Federal and State boards (possibly separate from the government, as the College Boards are) could establish graduation standards, certifiable by examination the way SATs and various professional groups (Bar, CPA, Medical Certification) administer their tests. Every effort should be made to make these tests as objective as possible (meaning, nobody should be able to pass the Civics portion — if such portion there be — by electing the most Politically Correct option.) Schools failing to achieve satisfactory (for some value of satisfactory) pass rates would lose eligibility for vouchers, possibly on a sliding scale such that a pass rate of 75% (within three tries) entitles the school to 100% of the value of the voucher while a 50% pass rate (within three tries) limits them to receiving only 67% of the voucher’s value. Make that for the subsequent year or require them to rebate (probably necessary for the home schooled), or some other variation.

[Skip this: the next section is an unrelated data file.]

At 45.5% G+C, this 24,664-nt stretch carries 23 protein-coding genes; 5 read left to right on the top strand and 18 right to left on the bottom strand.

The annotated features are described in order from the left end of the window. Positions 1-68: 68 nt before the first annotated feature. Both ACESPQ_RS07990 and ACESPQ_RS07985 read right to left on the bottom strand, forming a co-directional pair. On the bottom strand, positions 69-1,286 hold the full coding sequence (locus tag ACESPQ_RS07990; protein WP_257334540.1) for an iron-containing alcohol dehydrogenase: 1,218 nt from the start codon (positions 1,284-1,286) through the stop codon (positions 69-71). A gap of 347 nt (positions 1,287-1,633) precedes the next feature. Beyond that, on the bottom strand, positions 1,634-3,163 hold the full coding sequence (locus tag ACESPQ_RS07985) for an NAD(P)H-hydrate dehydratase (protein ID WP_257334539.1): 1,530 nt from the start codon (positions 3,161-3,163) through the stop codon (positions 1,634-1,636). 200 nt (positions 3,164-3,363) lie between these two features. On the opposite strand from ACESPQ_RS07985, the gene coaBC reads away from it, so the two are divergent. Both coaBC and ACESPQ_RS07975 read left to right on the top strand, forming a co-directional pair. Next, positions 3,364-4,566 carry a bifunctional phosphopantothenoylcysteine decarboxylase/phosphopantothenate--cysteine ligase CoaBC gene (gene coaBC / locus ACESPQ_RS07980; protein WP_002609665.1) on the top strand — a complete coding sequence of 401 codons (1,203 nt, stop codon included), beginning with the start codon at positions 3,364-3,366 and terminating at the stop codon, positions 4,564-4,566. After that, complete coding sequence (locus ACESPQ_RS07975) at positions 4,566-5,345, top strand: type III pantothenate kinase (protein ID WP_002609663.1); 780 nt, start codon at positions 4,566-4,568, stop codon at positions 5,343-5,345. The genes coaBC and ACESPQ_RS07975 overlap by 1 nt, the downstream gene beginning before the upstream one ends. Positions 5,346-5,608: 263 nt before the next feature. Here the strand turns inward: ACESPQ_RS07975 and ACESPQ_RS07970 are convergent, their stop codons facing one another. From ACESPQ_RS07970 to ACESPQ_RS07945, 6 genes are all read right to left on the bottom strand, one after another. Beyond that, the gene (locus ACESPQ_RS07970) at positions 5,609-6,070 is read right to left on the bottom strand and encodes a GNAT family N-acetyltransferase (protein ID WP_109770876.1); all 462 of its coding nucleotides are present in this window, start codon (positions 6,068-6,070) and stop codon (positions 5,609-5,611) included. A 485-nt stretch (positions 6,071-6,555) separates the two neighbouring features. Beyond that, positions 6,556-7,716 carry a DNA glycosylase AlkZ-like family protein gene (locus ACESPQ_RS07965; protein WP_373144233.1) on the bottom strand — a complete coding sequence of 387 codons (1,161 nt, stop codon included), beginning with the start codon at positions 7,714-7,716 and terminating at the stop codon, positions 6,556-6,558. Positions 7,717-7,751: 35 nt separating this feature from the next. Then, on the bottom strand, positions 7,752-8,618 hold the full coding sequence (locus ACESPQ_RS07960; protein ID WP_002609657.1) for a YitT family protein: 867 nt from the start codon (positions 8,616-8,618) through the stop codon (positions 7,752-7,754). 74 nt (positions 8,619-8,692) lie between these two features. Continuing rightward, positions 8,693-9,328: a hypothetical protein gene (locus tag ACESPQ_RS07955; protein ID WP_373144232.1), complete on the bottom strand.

Merely a series of possible ways of approaching the matter. The current mass production, central command and control plan is manifestly not working. Given the costs entailed under the present system I am not especially concerned about potential costs of an alternative. The ship is sinking rapidly; while we probably can’t walk on water we might be able to get enough lifeboats in the water to save a majority. As Butch said to Sundance, “Are you crazy? The fall will probably kill you.”
                    http://klipd.com/watch/butch-cassidy-and-the-sundance-kid/the-fall-will-probably-kill-you-cliff-jump-scene

                  • :-) I’d say you were preaching to the choir here. That would be my ideal.